Hilton Injects Some ‘Wow’ into the Midscale Hotel Market

The reinvigoration of the hotel industry through youthful offerings and lower prices

Later this year, Hilton Worldwide will launch a new brand in the United States and Canada aimed at tapping into the midscale hotel market. But rather than sacrifice experience for affordability, Tru by Hilton will use minimal design and modern amenities as a way of satisfying both the minds and hearts of an important segment of travelers.

Today, the midscale market space in the hotel industry is between 15-20 million people, and 15-20 percent of Hilton’s customers are already booking these types of rooms, but with other companies. If Tru is Hilton’s attempt at grabbing a slice of this pie, then travelers in this market segment seem to be in for a treat.

Founded on the three key brand pillars of simplicity, spirit, and value, the Tru brand intends to enhance the hotel experience through operational efficiency, minimal design, and a vibrant culture.

One example of the cost-design dynamic comes in neutral colors that will be used in places with higher upfront costs, and bold colors will be used where things can be regularly changed to stay relevant. Fixtures will also be energy conscious and luxury vinyl tile will make for easy cleaning.

But the experience will start at The Hive, a lobby which will have various “activation zones” for a range of activities and lifestyles. Dubbed the work, play, lounge, and eat zones, here guests can take up private work alcoves, games and couches, and refuel with coffee and adult drinks.

read the full article at psfk.com

In Southern California, it takes an assortment of villages

by Joel Kotkin & Charlie Stephens

Among urban historians, Southern California has often had a poor reputation, perennially seen as “anti-cities” or “19 suburbs in search of a metropolis.” The great urban thinker Jane Jacobs wrote off our region as “a vast blind-eyed reservation.”

The Pavlovian response from many local planners, developers and politicians is to respond to this criticism by trying to repeal our own geography. Los Angeles’ leaders, for example, see themselves as creating the new sunbelt role model, built around huge investments Downtown and in an expensive, albeit underused, subway and light-rail network.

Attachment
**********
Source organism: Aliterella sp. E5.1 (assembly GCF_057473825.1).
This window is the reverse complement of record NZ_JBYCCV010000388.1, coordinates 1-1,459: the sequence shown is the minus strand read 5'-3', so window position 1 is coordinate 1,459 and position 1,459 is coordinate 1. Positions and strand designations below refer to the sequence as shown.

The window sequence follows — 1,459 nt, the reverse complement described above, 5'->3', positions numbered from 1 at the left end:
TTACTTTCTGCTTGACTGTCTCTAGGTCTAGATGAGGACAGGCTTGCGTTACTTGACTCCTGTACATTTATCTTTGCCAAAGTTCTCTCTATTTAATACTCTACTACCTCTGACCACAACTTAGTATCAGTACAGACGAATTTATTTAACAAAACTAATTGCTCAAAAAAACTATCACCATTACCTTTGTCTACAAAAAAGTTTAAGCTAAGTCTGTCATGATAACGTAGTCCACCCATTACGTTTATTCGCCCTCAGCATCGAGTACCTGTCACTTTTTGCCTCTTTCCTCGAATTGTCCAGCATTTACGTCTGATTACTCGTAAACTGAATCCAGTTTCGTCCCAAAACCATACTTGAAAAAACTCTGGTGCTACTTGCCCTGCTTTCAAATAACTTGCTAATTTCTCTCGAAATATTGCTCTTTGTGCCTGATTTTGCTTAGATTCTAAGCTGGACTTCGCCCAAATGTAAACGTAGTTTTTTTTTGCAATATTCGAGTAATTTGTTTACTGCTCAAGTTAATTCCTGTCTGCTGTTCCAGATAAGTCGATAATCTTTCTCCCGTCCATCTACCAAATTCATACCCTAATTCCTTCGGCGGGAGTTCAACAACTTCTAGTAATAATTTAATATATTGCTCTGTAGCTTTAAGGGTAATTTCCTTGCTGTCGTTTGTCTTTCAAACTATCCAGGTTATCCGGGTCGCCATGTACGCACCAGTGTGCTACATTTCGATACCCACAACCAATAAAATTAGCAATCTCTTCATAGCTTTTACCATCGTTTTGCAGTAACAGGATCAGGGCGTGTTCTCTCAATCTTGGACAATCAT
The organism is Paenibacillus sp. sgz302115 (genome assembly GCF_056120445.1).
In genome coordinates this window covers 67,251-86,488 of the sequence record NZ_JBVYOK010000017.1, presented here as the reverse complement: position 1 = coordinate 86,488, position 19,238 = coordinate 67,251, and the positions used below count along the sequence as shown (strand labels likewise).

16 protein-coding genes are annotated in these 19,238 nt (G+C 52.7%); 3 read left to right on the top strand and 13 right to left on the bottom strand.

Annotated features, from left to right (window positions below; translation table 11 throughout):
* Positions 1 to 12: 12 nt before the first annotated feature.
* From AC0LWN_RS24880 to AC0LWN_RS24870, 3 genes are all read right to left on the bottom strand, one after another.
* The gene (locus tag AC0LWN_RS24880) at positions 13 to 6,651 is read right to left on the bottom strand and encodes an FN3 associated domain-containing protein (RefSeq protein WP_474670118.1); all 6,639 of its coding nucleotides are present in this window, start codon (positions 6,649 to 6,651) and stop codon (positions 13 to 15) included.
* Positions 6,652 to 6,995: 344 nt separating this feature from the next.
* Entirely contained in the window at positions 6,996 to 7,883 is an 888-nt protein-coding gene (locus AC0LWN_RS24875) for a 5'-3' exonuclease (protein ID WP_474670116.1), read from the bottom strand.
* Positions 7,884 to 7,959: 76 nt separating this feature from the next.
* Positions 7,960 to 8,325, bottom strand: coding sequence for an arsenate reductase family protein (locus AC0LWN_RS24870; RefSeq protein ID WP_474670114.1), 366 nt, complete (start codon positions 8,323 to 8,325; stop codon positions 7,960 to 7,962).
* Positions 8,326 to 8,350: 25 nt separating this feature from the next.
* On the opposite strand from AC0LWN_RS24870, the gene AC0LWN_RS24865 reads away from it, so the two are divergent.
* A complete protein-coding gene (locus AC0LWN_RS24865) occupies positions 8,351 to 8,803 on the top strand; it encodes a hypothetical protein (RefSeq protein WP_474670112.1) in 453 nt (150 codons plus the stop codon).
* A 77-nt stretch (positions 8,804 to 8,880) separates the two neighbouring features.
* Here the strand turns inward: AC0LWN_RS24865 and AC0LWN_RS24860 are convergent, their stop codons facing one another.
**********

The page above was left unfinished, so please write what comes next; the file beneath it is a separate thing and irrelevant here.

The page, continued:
Yet the notion of turning Southern California into a dense, New York hybrid makes very little sense. Nor has it done much for the regional economy, certainly in Los Angeles. The City of Angels thrived during its period of development into a multipolar region; in the 21st century, as Downtown has gained a few thousand hipsters, the rest of the city has lagged economically while population and job growth – including in tech – has been more robust in the surrounding counties of Orange, Riverside and San Bernardino.

Building off Strength

Southern California, even before the advent of the freeways, developed along the lines of an “archipelago of villages.” Even Downtown Los Angeles, the one legitimate urban core in the region, lost its central relevance by the 1930s and, despite all its self-promotion, employs close to the smallest share – well short of 3 percent – of the regional workforce of any large region in the country.

In contrast, the two fastest-growing areas in Southern California – the Inland Empire and Orange County – are arguably the largest regions in the country without a real downtown. Rather than a negation of urbanity, as some suggest, these areas are nurturing an expansive archipelago of smaller hubs, each serving distinct geographies, populations, tastes and purposes, and constitute the building blocks for Southern California’s urban future.

The advantages of such districts are obvious. They allow people to live as most prefer, in single-family homes, lower-density townhouses or apartments, while having easy access to a walking environment. In many cases, most notably Irvine, there is employment nearby, leading to very short commutes on average. This multipolarity is essentially baked into the Southern California cake; it cannot be transformed without massive economic disruption, and enormous expenditures on transit have so far done little to reduce gridlock or spur broad economic growth.

see full article at ocregister.com

Mobile Chargers Are Bringing Electric Scooters to Your City Faster Than Expected

PSFK spoke with Gogoro's VP of Communications about the company's OPEN Initiative and its global expansion

Last year at CES, Gogoro explained to onlookers how battery swapping could eliminate the challenges of EV adoption. Since launching in Taipei in August, the electric scooter maker and energy company has sold over 4,000 EV scooters and built over 125 battery swapping charging stations in the region. Now Gogoro will be making its way to Amsterdam this summer, and hit the U.S. market in late 2016.

But at this year’s convention, Gogoro unveiled two developments that will scale up adoption and even introduce sustainable transport into other smaller, progressive communities. The GoCharger can be used at home or in businesses, and the OPEN Initiative lets people nominate themselves or their communities to adopt the technology, even if GoStations aren’t yet available.

PSFK was able to speak with Jason Gordon, Gogoro’s VP of Communications, to learn more about the new GoCharger and how the OPEN Initiative will get consumers involved in the rollout process.

see full article at psfk.com